Motion No. 8

That Bill C-15B, in Clause 8, be amended by adding after line 16 on page 6 the following:

“182.8 The court may order the production of any additional evidence or the issuance of a summons to any persons, including experts, whose testimony the court considers appropriate or necessary to confirm evidence relating to any section in this Part.”

An act to amend the Criminal Code (cruelty to animals and firearms) and the Firearms ActGovernment Orders

3:30 p.m.

The Speaker

I cannot put Motion No. 9 to the House. Accordingly Motions No. 1, 4, 5, 6, 7 and 8 have been put to the House and are now ready for debate.

An act to amend the Criminal Code (cruelty to animals and firearms) and the Firearms ActGovernment Orders

3:35 p.m.

Canadian Alliance

Vic Toews Canadian Alliance Provencher, MB

Mr. Speaker, I rise on a point of order. I am seeking clarification regarding Motion No. 9. I believe that is the motion of the member for Pictou--Antigonish--Guysborough.

An act to amend the Criminal Code (cruelty to animals and firearms) and the Firearms ActGovernment Orders

3:35 p.m.

An hon. member

He is not here.

An act to amend the Criminal Code (cruelty to animals and firearms) and the Firearms ActGovernment Orders

3:35 p.m.

Canadian Alliance

Howard Hilstrom Canadian Alliance Selkirk—Interlake, MB

Mr. Speaker, the amendments we are putting forward are an effort to make the bill better and reflect what is needed in Canada by way of protection for animals but also for the protection of the livestock industry in this country, the way of life of hunters, trappers, fishermen, and all those who use animals in the normal course of earning their livelihood or in their cultural way of life. Across the country this includes hunting and other pursuits that happen to involve animals.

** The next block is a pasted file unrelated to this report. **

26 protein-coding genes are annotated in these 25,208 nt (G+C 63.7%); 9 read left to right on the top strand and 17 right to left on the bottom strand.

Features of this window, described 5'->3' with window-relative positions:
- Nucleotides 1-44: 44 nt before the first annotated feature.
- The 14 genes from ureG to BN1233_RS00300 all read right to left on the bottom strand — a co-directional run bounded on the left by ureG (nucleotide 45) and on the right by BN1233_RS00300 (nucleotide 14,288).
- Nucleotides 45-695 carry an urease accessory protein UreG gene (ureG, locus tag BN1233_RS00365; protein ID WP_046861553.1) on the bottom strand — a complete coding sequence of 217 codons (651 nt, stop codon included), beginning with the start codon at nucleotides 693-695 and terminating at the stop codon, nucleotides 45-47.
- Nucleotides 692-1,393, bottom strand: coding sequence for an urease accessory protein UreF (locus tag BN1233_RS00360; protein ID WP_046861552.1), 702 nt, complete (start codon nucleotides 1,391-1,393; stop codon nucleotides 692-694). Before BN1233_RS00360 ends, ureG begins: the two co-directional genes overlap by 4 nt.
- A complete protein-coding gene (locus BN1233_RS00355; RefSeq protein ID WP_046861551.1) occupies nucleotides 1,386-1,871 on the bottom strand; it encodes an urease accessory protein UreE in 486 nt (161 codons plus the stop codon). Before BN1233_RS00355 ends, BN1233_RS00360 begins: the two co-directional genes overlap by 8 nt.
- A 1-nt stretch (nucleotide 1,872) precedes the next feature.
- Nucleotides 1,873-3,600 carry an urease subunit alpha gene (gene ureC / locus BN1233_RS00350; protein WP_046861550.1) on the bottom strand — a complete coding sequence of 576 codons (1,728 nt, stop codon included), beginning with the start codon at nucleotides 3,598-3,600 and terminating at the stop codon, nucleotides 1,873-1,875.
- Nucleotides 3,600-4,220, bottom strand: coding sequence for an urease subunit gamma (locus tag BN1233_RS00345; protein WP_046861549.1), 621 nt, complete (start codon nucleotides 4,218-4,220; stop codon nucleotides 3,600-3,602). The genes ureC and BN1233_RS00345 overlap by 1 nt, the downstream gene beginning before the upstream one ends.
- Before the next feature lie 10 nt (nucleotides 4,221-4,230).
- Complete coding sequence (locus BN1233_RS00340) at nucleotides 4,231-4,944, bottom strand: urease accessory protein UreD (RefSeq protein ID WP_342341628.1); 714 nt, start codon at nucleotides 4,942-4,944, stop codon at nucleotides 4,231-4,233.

Motion No. 1 is a reflection of the fact that we in the Canadian Alliance would like to have full protection for the livestock industry up front. By up front I mean that in the bill itself it is clearly and explicitly stated that farmers and ranchers can carry out their normal activities without fear of malicious prosecution.

Mr. Owen has advanced the idea, and it is in Bill C-15A a related bill, that there would be a preliminary hearing type of situation where a complaint or criminal charge is laid by a private individual. There would be a court process by which the informant, the private individual, could go before the judge. The attorney general of the province would be there. This process would determine whether or not it was a vexatious, malicious type of prosecution. It specifically says that the person accused does not necessarily have to be there.

It seems that the person who is the subject of the information complaint, the person charged, would be absent. In any court proceeding that I am aware of, it is vital that the accused be able to protect himself from a legal point of view at all stages of the complaint. In an information and complaint that is malicious and vexatious in nature, by an animal rights group for instance, what will happen is that group will be at an in camera hearing and the charge will be thrown out because it is malicious and vexatious. However, it will never come to the public view that the animal welfare groups are trying to use the law to cause problems for the livestock industry.